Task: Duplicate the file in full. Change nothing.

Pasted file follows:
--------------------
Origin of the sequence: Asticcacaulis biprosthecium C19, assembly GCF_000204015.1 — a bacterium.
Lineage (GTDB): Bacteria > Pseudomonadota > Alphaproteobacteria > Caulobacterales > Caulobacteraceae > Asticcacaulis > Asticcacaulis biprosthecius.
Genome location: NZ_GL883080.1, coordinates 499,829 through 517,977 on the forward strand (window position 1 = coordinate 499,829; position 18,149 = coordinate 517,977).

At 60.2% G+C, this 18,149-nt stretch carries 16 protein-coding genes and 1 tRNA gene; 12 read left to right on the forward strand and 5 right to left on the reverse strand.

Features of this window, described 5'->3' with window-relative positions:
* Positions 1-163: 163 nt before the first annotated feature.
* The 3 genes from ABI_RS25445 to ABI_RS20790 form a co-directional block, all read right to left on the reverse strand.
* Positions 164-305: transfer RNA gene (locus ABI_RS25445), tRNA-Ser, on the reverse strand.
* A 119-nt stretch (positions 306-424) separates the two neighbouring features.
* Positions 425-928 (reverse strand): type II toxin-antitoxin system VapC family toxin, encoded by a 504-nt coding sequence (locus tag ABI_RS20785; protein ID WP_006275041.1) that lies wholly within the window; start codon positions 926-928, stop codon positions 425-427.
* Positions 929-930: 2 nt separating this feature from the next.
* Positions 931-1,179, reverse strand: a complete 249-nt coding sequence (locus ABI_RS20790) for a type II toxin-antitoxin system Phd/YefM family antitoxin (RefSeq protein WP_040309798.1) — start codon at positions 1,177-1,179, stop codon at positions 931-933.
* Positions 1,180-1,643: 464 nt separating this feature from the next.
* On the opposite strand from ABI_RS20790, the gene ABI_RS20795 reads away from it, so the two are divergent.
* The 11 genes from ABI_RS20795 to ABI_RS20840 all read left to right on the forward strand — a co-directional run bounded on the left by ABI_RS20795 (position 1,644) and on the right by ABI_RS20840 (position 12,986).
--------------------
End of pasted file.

Origin of the sequence: Asticcacaulis biprosthecium C19, assembly GCF_000204015.1 — a bacterium.
Lineage (GTDB): Bacteria > Pseudomonadota > Alphaproteobacteria > Caulobacterales > Caulobacteraceae > Asticcacaulis > Asticcacaulis biprosthecius.
Genome location: NZ_GL883080.1, coordinates 499,829 through 517,977 on the forward strand (window position 1 = coordinate 499,829; position 18,149 = coordinate 517,977).

At 60.2% G+C, this 18,149-nt stretch carries 16 protein-coding genes and 1 tRNA gene; 12 read left to right on the forward strand and 5 right to left on the reverse strand.

Features of this window, described 5'->3' with window-relative positions:
* Positions 1-163: 163 nt before the first annotated feature.
* The 3 genes from ABI_RS25445 to ABI_RS20790 form a co-directional block, all read right to left on the reverse strand.
* Positions 164-305: transfer RNA gene (locus ABI_RS25445), tRNA-Ser, on the reverse strand.
* A 119-nt stretch (positions 306-424) separates the two neighbouring features.
* Positions 425-928 (reverse strand): type II toxin-antitoxin system VapC family toxin, encoded by a 504-nt coding sequence (locus tag ABI_RS20785; protein ID WP_006275041.1) that lies wholly within the window; start codon positions 926-928, stop codon positions 425-427.
* Positions 929-930: 2 nt separating this feature from the next.
* Positions 931-1,179, reverse strand: a complete 249-nt coding sequence (locus ABI_RS20790) for a type II toxin-antitoxin system Phd/YefM family antitoxin (RefSeq protein WP_040309798.1) — start codon at positions 1,177-1,179, stop codon at positions 931-933.
* Positions 1,180-1,643: 464 nt separating this feature from the next.
* On the opposite strand from ABI_RS20790, the gene ABI_RS20795 reads away from it, so the two are divergent.
* The 11 genes from ABI_RS20795 to ABI_RS20840 all read left to right on the forward strand — a co-directional run bounded on the left by ABI_RS20795 (position 1,644) and on the right by ABI_RS20840 (position 12,986).